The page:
Criminology - BA (Hons)
Kristina didn’t have the easiest journey into university, and knew that being blind would throw even more challenges her way. Since joining, she’s transformed the way the university makes itself more accessible for students.
"I moved around a lot when I was younger, going from school to school. All this moving meant my spelling, grammar and maths were really bad, and when I moved into secondary school I was predicted to fail or to get Ds and Es.
However, I’m really stubborn and wanted to do well. The teaching assistants at school helped me get my homework done and go through the work with me. By year nine, I’d gone from being predicted to fail everything to passing my GCSE in English.
It’s been difficult to progress to where I wanted to be. Originally I didn’t want to go to university. I wanted to be a chef, but got turned down for jobs and courses because I was blind, with one college telling me that I could do a course there, but would never get a job at the end of it. So I decided to stay on at sixth form, where I discovered I had an interest in criminology. I thought to myself: “Hey, why not give it go and apply to uni?” So I did.
After finally being accepted at one university, I was denied student funding as I’m not technically a British citizen. I had to take a whole year out to fight a legal battle with Student Finance, and kept asking myself if it was all worth the hassle. During that year, I looked at BCU, and instantly knew this is where I wanted to go instead. After a long struggle, I was finally accepted into BCU with the funding I was legally entitled to. For me, it had been a literal battle to get into university, but I had made it.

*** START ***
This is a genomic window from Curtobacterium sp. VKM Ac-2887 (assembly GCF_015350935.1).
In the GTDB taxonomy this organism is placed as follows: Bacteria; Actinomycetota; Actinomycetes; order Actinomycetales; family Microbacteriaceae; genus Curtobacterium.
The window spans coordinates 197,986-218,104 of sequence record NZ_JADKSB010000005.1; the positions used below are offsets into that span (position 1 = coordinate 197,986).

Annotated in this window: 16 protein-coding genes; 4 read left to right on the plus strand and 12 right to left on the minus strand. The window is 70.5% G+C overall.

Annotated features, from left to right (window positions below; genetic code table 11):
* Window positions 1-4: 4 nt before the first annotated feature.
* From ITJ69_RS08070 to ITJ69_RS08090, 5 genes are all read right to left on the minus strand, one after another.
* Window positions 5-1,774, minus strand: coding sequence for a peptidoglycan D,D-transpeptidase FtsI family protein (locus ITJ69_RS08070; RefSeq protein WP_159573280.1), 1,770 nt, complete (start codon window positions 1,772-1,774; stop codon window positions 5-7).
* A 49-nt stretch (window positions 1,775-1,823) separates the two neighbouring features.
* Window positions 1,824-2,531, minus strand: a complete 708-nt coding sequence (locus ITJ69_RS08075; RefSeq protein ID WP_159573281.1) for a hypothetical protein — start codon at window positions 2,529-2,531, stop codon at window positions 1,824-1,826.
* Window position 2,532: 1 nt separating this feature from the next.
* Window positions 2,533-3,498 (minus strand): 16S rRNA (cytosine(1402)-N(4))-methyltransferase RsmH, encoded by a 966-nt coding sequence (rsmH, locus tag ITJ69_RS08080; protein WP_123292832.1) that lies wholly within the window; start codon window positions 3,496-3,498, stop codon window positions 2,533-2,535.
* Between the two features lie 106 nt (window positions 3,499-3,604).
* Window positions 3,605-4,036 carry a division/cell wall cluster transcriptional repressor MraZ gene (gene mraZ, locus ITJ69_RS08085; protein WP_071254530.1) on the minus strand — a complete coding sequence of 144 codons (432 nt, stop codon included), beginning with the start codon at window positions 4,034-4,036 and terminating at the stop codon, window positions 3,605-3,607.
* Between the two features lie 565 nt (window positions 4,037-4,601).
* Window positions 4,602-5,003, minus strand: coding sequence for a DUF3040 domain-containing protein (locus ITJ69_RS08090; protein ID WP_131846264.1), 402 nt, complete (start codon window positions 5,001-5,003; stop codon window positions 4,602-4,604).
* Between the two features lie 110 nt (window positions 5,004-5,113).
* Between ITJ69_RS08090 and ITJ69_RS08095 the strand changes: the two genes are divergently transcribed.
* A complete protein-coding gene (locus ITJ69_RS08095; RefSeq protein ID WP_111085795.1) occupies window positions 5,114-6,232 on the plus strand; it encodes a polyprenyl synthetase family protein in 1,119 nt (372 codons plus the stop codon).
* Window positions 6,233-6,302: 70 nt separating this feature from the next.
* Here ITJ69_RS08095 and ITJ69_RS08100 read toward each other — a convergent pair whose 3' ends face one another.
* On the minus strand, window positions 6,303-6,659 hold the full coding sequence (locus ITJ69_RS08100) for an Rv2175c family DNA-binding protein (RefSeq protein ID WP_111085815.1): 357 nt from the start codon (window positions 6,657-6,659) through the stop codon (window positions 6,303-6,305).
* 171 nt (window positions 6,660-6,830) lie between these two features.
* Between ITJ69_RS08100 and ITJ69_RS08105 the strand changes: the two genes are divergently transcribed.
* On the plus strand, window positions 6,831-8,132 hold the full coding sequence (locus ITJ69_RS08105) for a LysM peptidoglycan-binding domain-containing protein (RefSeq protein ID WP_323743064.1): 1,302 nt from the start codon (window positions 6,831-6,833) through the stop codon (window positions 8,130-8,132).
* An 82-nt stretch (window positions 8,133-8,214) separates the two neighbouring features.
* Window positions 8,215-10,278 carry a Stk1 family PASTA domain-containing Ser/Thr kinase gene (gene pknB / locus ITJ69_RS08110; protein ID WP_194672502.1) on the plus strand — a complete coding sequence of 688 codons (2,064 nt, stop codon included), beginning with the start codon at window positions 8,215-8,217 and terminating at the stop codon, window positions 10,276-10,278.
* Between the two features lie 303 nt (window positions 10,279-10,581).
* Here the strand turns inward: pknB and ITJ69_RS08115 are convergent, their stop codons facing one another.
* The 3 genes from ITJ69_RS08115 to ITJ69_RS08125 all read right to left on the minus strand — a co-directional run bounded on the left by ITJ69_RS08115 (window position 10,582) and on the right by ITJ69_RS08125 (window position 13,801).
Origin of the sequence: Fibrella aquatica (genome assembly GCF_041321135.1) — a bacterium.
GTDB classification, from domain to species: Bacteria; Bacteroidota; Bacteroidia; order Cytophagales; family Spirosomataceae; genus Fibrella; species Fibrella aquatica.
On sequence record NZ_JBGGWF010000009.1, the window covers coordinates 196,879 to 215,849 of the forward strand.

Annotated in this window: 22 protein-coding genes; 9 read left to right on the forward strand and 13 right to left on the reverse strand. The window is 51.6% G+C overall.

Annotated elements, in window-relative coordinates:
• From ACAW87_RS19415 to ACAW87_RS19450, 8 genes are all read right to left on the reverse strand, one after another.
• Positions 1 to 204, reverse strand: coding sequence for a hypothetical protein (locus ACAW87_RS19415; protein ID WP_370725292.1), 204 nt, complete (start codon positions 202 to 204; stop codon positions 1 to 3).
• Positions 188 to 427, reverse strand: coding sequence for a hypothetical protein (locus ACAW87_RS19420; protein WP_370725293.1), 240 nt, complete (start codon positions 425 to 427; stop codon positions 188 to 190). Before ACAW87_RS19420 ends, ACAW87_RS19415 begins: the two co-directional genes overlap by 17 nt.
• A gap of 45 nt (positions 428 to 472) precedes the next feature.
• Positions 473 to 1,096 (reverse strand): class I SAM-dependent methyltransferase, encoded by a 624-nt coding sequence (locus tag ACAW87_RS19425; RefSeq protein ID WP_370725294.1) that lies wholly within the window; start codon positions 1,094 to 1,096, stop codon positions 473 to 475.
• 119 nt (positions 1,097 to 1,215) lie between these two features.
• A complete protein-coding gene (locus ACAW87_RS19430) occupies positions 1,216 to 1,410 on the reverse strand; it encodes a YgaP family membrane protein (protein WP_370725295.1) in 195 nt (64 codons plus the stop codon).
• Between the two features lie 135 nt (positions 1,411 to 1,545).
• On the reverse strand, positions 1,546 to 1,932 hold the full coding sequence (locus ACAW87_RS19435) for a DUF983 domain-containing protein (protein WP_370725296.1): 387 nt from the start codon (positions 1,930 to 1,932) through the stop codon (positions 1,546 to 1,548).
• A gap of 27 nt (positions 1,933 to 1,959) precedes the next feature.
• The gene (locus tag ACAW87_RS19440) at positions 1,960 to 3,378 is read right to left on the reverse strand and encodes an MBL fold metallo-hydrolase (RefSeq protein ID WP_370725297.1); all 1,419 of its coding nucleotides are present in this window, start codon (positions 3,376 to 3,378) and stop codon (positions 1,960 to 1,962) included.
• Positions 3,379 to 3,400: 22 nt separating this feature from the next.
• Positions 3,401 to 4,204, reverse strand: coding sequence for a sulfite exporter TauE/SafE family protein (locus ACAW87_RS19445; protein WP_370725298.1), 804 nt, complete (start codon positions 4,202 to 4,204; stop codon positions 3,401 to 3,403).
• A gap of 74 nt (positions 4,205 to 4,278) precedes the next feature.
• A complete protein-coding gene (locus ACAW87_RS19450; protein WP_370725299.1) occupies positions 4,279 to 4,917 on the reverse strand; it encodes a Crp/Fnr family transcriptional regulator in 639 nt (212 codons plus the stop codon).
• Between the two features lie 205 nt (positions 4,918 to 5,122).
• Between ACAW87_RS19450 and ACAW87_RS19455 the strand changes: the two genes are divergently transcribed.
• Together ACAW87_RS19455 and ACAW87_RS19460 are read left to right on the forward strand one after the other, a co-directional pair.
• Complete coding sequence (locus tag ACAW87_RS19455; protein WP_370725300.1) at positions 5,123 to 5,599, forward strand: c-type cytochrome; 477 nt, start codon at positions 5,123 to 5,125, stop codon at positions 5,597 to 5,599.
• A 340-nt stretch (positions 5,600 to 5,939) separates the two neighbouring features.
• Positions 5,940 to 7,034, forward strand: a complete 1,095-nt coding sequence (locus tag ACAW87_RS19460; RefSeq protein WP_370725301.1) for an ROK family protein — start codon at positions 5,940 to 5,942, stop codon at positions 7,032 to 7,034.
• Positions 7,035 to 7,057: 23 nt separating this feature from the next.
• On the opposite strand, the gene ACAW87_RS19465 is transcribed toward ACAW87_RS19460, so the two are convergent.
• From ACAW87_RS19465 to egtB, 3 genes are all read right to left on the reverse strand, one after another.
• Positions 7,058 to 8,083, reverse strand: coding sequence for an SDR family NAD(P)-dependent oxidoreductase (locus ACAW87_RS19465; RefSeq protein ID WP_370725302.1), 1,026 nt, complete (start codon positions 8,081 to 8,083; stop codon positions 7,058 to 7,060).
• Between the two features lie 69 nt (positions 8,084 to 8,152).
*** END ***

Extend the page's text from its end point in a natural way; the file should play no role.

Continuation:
Having a disability and entering an unfamiliar environment, I knew there were going to be more hurdles ahead. When I started, my personal tutor had no clue that there was going to be a blind student who would have certain accessibility requirements, but that didn’t faze her. She sat down with me and worked with me on what we needed as blind students.
Since then, I’ve worked closely with my lecturers, friends and other blind students to promote accessibility within the university. We’ve helped to create accessible referencing guides for students, promoted access needs for other students, and set up the Blind Truth Project, where we ‘blinded’ our lecturers for a day to help them understand what we experience and what they can do to help us on a daily basis. Not many people can say that they have actively changed a university to make it more accessible.
When you’re blind, it can be difficult to build relationships as you can’t make eye contact or judge facial expressions. I was okay with the prospect of not making many friends. However, I’ve never been treated any differently outside of my needs. I’m just another student, part of the crowd, and have made more friends than I thought I ever would have, and people are so willing to go out of their way to help me whenever I need it. I feel so accepted here, more so than I ever have done throughout my whole school experience.
For me, if I hear someone say ‘I AM BCU’, I know that that person represents all the amazing things the university stands for, I am proud to be a part of BCU."
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